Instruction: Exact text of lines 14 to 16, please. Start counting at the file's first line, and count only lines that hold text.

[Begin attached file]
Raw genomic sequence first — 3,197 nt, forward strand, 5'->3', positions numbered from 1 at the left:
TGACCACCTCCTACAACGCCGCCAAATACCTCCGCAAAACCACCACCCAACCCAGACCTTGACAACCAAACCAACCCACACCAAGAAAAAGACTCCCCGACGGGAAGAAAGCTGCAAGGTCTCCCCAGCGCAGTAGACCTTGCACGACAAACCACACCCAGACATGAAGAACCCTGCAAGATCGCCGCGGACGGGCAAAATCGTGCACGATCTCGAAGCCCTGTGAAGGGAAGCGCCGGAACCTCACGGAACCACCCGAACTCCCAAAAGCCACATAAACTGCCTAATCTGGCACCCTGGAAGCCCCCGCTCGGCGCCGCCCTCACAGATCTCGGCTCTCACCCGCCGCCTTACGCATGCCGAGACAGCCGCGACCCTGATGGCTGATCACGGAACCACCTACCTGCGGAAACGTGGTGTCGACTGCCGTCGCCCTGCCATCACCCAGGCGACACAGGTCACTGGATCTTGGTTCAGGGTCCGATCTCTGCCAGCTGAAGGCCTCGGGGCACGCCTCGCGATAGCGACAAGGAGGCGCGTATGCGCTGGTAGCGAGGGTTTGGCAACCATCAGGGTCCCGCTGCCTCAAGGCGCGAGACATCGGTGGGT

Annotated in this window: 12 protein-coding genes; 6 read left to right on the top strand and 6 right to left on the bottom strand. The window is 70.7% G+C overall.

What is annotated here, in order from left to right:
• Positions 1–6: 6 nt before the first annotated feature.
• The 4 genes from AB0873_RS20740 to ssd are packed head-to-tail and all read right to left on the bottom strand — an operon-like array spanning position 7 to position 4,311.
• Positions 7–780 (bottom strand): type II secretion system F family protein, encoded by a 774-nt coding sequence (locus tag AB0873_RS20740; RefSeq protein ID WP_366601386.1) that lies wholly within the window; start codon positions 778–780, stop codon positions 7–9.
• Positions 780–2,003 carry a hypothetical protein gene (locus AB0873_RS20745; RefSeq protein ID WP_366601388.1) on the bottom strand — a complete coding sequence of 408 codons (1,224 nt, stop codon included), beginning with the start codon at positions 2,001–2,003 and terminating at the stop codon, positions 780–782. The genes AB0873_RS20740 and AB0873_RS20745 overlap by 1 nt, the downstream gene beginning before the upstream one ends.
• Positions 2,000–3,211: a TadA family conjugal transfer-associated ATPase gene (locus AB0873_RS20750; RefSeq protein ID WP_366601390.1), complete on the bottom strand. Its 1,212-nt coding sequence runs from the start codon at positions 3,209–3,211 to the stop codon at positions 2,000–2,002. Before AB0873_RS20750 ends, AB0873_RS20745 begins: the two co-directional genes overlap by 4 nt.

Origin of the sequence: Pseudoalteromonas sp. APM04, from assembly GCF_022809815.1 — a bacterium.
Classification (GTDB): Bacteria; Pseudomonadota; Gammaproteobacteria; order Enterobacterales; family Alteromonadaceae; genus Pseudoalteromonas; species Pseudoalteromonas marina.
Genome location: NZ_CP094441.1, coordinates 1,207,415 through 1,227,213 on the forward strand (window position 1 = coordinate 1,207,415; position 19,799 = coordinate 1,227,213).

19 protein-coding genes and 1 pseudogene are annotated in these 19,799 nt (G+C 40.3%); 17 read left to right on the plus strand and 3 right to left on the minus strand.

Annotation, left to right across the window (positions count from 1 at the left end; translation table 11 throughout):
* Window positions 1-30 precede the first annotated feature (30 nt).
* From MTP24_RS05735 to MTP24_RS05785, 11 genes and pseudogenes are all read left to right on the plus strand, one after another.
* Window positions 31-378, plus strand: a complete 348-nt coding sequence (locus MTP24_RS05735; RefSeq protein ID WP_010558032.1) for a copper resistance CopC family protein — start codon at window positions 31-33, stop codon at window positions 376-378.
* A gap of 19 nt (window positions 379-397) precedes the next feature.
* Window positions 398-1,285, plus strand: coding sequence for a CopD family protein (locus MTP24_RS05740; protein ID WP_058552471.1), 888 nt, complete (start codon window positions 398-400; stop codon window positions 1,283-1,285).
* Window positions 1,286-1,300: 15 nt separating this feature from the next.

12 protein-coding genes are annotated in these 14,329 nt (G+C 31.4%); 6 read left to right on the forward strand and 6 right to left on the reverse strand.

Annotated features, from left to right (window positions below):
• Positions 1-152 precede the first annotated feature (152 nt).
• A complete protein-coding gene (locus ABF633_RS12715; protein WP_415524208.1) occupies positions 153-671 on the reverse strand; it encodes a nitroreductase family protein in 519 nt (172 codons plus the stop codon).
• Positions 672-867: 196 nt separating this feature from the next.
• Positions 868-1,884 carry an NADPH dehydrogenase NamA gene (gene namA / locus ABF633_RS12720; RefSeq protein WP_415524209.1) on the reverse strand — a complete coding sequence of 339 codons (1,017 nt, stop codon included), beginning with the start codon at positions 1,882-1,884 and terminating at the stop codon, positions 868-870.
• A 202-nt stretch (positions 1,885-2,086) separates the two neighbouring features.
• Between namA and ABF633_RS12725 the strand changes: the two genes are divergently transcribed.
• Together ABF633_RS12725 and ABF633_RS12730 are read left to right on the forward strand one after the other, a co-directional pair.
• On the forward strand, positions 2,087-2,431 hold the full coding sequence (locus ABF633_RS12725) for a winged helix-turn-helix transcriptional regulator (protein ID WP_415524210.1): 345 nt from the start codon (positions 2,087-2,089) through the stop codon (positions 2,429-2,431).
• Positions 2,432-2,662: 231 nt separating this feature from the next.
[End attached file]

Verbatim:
Annotation, left to right across the window (positions count from 1 at the left end; translation table 11 throughout):
* Window positions 1-30 precede the first annotated feature (30 nt).
* From MTP24_RS05735 to MTP24_RS05785, 11 genes and pseudogenes are all read left to right on the plus strand, one after another.